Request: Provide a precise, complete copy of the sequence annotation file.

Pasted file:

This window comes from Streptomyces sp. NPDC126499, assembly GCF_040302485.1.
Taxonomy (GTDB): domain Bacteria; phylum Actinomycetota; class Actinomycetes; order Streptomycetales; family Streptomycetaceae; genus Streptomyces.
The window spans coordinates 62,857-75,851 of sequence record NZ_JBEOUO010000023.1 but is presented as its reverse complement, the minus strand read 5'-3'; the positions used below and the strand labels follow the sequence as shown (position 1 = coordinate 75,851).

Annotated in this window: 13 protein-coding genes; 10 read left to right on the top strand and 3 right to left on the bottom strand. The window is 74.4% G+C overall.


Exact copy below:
This window comes from Streptomyces sp. NPDC126499, assembly GCF_040302485.1.
Taxonomy (GTDB): domain Bacteria; phylum Actinomycetota; class Actinomycetes; order Streptomycetales; family Streptomycetaceae; genus Streptomyces.
The window spans coordinates 62,857-75,851 of sequence record NZ_JBEOUO010000023.1 but is presented as its reverse complement, the minus strand read 5'-3'; the positions used below and the strand labels follow the sequence as shown (position 1 = coordinate 75,851).

Annotated in this window: 13 protein-coding genes; 10 read left to right on the top strand and 3 right to left on the bottom strand. The window is 74.4% G+C overall.